Submitted Successfully!
To reward your contribution, here is a gift for you: A free trial for our video production service.
Thank you for your contribution! You can also upload a video entry or images related to this topic.
Version Summary Created by Modification Content Size Created at Operation
1 -- 3460 2023-04-18 17:27:51 |
2 format correct Meta information modification 3460 2023-04-19 05:13:36 |

Video Upload Options

Do you have a full video?

Confirm

Are you sure to Delete?
Cite
If you have any further questions, please contact Encyclopedia Editorial Office.
Sequeira-Antunes, B.; Ferreira, H.A. Urinary Biomarkers for Early Diagnosis of Disease. Encyclopedia. Available online: https://encyclopedia.pub/entry/43202 (accessed on 23 April 2024).
Sequeira-Antunes B, Ferreira HA. Urinary Biomarkers for Early Diagnosis of Disease. Encyclopedia. Available at: https://encyclopedia.pub/entry/43202. Accessed April 23, 2024.
Sequeira-Antunes, Beatriz, Hugo Alexandre Ferreira. "Urinary Biomarkers for Early Diagnosis of Disease" Encyclopedia, https://encyclopedia.pub/entry/43202 (accessed April 23, 2024).
Sequeira-Antunes, B., & Ferreira, H.A. (2023, April 18). Urinary Biomarkers for Early Diagnosis of Disease. In Encyclopedia. https://encyclopedia.pub/entry/43202
Sequeira-Antunes, Beatriz and Hugo Alexandre Ferreira. "Urinary Biomarkers for Early Diagnosis of Disease." Encyclopedia. Web. 18 April, 2023.
Urinary Biomarkers for Early Diagnosis of Disease
Edit

Urinary biomarkers are molecules found in urine that can be used as indicators of certain diseases or health conditions. The presence or absence of these biomarkers can help in the early detection of diseases, allowing for timely intervention and treatment, improving patients outcomes.

urine biomarkers proteins nucleic acids

1. Urine Metabolites and Their Role as Biomarkers

According to the World Health Organization (WHO), biomarkers are defined as “any substance, structure, or process that can be measured in the body or its products and influence or predict the incidence of outcome or disease” [1]. One of the many advantages of using biomarkers is that, unlike disease symptoms, which are subjective, biomarkers provide an objective and measurable way to characterise the disease [2]. They can often be measured by analysing blood or urine samples, helping clinicians avoid complex invasive procedures [3].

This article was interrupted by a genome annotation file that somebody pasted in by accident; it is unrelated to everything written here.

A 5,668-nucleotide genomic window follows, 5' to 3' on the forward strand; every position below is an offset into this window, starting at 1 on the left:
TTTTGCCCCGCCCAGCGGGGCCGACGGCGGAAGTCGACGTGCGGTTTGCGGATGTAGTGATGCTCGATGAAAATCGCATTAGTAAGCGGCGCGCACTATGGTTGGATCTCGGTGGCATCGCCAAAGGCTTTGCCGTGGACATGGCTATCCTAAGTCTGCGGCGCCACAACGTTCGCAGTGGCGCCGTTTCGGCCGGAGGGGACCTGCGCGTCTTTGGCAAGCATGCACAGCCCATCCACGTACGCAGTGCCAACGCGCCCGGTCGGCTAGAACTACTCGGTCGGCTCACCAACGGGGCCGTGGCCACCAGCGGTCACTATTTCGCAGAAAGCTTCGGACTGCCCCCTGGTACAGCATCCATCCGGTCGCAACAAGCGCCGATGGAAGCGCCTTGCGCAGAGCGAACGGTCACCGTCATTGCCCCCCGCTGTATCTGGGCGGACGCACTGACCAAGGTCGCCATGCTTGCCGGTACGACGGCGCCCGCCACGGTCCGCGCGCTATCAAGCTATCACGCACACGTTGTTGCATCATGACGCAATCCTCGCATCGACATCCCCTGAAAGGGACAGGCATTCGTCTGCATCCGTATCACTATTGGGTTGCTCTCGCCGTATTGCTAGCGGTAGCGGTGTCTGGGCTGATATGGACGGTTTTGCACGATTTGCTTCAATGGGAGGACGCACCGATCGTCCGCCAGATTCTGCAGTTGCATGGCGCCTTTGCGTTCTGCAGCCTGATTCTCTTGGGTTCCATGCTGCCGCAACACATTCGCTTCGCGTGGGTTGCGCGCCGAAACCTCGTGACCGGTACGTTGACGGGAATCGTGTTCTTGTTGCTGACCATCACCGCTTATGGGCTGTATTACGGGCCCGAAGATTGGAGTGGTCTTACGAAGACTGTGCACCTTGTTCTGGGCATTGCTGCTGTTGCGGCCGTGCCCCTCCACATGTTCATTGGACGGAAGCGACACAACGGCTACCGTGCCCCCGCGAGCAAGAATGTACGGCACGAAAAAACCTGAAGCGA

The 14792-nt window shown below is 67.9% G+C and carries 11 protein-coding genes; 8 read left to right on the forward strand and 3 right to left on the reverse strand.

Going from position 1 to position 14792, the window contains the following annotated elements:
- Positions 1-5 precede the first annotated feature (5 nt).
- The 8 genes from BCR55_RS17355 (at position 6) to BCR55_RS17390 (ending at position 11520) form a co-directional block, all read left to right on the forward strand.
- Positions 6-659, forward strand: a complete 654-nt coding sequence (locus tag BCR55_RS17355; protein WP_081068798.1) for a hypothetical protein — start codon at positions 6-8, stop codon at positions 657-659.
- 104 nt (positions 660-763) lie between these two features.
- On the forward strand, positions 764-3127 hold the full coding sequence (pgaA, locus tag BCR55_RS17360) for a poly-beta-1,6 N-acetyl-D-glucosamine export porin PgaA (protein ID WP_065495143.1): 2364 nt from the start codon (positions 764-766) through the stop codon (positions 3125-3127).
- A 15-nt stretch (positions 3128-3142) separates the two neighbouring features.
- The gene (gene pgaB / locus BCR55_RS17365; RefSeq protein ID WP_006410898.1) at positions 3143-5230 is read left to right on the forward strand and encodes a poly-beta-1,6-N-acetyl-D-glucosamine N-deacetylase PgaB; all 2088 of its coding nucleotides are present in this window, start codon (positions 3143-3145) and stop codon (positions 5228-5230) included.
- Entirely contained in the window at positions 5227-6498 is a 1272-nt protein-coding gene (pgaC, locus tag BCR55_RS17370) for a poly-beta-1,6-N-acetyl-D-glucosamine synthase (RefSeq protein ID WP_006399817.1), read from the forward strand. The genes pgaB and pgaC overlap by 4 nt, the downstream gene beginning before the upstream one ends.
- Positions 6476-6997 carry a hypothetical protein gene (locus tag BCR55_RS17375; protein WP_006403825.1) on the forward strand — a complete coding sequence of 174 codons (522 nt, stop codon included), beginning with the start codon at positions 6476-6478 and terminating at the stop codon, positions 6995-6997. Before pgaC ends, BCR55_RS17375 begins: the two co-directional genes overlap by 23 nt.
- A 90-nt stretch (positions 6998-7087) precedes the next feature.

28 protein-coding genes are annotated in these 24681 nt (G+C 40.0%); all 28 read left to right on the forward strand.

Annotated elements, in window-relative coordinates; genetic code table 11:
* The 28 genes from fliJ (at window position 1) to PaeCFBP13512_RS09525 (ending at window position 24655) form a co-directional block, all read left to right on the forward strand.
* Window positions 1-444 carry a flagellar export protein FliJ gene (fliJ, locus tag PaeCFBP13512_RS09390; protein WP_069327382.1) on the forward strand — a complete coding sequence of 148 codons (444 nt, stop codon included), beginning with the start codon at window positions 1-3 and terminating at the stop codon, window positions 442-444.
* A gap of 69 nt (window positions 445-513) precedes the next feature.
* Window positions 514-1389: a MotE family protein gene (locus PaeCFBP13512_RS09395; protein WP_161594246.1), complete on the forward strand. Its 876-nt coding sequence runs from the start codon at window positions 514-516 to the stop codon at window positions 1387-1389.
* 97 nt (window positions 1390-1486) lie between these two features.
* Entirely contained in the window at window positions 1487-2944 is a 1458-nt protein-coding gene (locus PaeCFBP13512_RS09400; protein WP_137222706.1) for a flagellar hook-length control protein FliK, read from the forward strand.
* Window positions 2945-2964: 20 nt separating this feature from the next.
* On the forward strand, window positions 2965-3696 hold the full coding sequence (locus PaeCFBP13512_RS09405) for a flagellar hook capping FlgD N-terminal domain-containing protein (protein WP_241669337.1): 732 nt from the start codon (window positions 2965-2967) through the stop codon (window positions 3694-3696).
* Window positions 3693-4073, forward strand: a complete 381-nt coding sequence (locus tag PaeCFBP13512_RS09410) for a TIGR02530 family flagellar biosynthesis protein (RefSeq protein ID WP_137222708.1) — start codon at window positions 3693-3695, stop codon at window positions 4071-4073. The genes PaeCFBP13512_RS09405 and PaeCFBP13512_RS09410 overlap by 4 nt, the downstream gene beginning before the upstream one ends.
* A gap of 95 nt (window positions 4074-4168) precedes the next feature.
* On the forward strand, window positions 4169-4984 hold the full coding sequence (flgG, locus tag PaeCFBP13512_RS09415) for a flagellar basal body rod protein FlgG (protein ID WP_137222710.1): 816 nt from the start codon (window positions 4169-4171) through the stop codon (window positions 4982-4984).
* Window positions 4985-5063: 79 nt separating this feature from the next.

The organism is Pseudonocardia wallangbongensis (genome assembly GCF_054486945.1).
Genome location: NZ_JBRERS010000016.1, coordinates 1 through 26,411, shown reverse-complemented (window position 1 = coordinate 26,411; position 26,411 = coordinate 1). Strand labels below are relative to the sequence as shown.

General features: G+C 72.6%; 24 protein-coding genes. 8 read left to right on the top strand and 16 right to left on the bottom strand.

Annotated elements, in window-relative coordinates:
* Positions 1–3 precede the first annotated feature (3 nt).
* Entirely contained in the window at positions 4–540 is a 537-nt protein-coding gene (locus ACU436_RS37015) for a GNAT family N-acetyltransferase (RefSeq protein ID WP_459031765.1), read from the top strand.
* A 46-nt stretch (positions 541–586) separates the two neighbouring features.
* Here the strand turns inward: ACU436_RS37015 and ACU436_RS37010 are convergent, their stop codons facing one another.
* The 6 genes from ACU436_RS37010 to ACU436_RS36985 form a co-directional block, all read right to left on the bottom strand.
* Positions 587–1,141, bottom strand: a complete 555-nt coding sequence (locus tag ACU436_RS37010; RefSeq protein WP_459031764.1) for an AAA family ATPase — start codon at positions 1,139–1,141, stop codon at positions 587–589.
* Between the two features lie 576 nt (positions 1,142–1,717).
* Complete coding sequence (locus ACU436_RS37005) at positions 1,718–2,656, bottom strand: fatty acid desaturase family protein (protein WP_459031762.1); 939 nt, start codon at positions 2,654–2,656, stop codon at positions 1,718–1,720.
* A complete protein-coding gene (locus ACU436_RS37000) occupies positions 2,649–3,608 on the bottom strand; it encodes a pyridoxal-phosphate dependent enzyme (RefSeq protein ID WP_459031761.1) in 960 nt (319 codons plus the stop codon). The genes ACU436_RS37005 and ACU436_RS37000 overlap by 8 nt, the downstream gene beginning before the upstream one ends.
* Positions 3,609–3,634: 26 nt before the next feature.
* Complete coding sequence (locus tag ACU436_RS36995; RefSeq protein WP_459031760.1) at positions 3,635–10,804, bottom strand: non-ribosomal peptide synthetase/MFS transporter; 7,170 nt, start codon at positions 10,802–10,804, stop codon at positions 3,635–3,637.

Urine is a rich source of cellular metabolites and an important, easily accessible biological fluid, and one of the most useful biofluids for routine testing [4]. Metabolomics is a novel field of science that seeks to quantitatively describe the fluctuations of numerous metabolites within organisms. It offers significant benefits in identifying disease biomarkers because certain metabolites can vary among individuals, indicating their unique metabolic traits and the underlying manifestations of their disease [5][6][7]. However, the normal reference values of various urine metabolites have not been established yet, and further clinical validation is necessary.
Metabolomic studies typically begin with sampling, followed by sample analysis. There are several techniques to do this analysis, although the most common used is nuclear magnetic resonance spectroscopy (NMR) [8][9]. This technique is non-destructive in nature, quantitative, and has a safe metabolite identification that provides detailed information on the molecular structure. Other techniques are used, such as gas chromatography mass spectrometry (GC-MS), liquid chromatography mass spectrometry (LC-MS), and the enzyme-linked immunosorbent assay (ELISA) [8].
Currently, approximately 4500 metabolites have been documented in urine, showing connections to approximately 600 human conditions including, for example, obesity, cancer, inflammation, and neurological diseases [10].